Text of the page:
CHARLOTTE, N.C.—Krispy Kreme announced that it will price a dozen Original Glazed doughnuts at the national average for a gallon of regular gasoline on Wednesdays, according to a news release.
“While Americans deal with the rising PPG—price per gallon—of gasoline, we’re lowering our PPOG—price per Original Glaze,” said Chief Marketing Officer Dave Skena. “Inflation and high gasoline prices are serious and forcing families to make tough tradeoffs. We know that despite the high gas prices people have to be out and about anyway. So, for the next several Wednesdays, we hope providing a little doughnut deflation will allow them to share some smiles during a difficult time.”
Krispy Kreme will set the price for an Original Glazed dozen each Wednesday through May 4, based on the national average price of a gallon of regular gasoline in the United States on the Monday at the beginning of the week. Krispy Kreme will alert fans to the price by posting it on Facebook, Instagram and Twitter, as well as at www.krispykreme.com/offers/beatthepump.
Customers can purchase up to two dozen Original Glazed Doughnuts, each for the price of a gallon of gas, in participating shops, via drive-thru and for pickup by ordering online and through the Krispy Kreme app.
Meanwhile, Panera Bread is testing an automated coffee machine by Miso Robotics in two locations, reports CNBC. The coffee system uses artificial intelligence to monitor coffee volume and temperature, and it also houses data, so Panera can analyze what kind of coffee its customers enjoy and when.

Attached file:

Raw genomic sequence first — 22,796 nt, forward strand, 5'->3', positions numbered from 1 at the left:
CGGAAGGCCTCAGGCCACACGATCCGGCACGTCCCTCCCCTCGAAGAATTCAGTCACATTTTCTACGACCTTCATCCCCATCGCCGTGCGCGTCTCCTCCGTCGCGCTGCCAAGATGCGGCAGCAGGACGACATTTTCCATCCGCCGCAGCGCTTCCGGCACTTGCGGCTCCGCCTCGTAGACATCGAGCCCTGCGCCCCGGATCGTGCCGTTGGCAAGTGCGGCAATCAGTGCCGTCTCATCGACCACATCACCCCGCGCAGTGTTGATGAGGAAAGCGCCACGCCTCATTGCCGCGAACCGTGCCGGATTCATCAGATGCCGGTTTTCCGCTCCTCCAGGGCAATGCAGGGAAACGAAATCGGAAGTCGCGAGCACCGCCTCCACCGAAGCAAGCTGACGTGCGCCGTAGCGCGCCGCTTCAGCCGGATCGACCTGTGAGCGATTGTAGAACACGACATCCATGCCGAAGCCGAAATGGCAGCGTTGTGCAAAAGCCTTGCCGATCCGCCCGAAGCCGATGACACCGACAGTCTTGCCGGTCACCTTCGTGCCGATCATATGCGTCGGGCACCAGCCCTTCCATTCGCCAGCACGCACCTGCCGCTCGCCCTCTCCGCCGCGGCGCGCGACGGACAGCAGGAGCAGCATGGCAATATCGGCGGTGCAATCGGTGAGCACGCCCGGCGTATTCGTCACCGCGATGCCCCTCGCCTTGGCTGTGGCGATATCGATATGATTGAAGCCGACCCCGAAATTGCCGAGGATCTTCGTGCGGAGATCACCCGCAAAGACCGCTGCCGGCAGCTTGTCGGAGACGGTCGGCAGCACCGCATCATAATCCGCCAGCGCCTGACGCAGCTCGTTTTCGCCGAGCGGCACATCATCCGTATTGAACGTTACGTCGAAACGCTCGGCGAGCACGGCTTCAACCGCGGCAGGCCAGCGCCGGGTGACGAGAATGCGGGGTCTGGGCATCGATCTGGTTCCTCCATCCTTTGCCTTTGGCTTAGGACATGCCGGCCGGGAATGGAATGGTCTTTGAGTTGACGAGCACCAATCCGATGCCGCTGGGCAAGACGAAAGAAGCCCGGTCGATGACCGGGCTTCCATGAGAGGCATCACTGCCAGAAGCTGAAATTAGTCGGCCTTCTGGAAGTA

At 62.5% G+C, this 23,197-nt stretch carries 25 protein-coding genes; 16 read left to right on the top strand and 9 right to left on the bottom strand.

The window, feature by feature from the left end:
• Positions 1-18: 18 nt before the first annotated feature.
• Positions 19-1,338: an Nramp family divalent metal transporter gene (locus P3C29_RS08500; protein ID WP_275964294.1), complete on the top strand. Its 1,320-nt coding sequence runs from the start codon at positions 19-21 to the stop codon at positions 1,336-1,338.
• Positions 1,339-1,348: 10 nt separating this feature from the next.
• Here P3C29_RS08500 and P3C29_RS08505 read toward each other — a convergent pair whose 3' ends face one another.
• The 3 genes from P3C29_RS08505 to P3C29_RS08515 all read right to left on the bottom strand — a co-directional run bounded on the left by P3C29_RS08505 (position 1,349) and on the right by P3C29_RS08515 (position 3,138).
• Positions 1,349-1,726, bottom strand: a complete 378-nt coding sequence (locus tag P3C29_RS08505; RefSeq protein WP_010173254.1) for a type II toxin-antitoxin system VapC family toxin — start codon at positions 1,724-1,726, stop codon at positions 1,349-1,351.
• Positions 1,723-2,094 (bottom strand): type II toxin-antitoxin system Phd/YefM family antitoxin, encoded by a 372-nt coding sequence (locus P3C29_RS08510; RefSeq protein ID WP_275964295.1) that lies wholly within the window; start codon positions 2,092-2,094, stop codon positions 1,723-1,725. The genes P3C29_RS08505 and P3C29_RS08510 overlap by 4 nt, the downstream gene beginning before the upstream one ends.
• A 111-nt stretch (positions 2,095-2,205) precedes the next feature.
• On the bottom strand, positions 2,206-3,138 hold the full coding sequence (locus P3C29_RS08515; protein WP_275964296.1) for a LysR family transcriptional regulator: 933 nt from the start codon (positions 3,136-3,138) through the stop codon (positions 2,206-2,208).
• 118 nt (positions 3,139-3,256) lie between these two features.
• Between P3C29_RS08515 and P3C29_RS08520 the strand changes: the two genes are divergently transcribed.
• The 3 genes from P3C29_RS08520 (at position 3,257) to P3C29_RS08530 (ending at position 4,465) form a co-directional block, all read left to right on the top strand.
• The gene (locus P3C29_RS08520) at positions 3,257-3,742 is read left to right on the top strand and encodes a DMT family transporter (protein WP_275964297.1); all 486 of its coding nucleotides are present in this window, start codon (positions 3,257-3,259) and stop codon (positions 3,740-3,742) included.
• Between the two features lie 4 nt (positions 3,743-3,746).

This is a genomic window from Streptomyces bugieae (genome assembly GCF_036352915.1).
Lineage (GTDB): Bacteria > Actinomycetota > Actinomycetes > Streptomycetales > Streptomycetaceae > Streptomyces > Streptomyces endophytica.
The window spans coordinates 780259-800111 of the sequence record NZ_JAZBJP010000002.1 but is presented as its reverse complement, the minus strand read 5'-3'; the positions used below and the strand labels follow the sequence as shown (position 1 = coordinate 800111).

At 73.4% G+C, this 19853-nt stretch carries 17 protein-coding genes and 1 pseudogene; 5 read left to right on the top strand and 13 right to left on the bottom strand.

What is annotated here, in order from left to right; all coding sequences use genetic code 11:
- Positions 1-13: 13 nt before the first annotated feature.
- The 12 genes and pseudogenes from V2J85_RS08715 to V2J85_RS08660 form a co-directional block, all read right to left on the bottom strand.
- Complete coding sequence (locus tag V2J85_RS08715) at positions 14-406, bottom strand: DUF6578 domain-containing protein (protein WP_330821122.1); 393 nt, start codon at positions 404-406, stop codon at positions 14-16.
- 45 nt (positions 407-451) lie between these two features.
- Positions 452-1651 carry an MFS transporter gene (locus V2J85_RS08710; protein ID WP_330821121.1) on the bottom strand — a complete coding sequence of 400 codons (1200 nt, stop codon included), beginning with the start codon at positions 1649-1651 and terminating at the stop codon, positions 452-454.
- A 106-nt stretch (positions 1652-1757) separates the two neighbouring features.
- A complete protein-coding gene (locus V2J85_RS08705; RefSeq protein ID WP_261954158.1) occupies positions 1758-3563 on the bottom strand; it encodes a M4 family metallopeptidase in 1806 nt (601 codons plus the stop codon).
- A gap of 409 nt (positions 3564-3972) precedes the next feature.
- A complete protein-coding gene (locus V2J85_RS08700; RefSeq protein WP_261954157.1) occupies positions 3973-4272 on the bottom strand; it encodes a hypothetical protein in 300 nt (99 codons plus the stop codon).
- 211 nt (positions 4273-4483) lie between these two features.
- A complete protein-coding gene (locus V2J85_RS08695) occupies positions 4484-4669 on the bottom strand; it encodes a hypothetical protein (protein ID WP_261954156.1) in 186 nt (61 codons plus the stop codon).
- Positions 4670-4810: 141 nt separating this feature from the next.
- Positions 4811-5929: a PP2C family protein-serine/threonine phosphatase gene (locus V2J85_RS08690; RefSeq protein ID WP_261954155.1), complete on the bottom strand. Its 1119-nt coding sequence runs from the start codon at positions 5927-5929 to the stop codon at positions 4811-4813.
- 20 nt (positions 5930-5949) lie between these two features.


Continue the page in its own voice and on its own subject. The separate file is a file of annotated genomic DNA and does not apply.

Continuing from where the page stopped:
Panera says that the robotic coffee maker will allow employees to focus on customer service.
“We never saw this as cost savings or a defense against the labor market at all,” said George Hanson, Panera’s chief digital officer, told CNBC.
The company will decide if it wants to bring the makers to other stores and how quickly.
“Opportunistically, if we see things like this that will help our associates, we’ll look at them,” Hanson told CNBC. “I do see the industry very curious about this, but maybe in some areas, I’ve seen that curiosity come from the cost of labor, and that’s just not our filter.”
Panera Bread may be one of few companies in the U.S. not impacted by the labor issue, and automation is becoming a way for businesses to navigate the labor shortage, with McDonald’s testing automated drive-thru orders and California Pizza Kitchen using a robot to clean tables. Miso Robotics recently partnered with Chipotle to automate tortilla chip making.
“We’ve seen an ever-increasing tidal wave of demand,” Miso Robotics CEO Mike Bell said in an interview. Bell says that labor shortage is the restaurant industry’s biggest problem, “and it’s not going away,” he said.
NACS Magazine explored automation, and how retailers can benefit by lean in machine learning and embracing its present-day uses.
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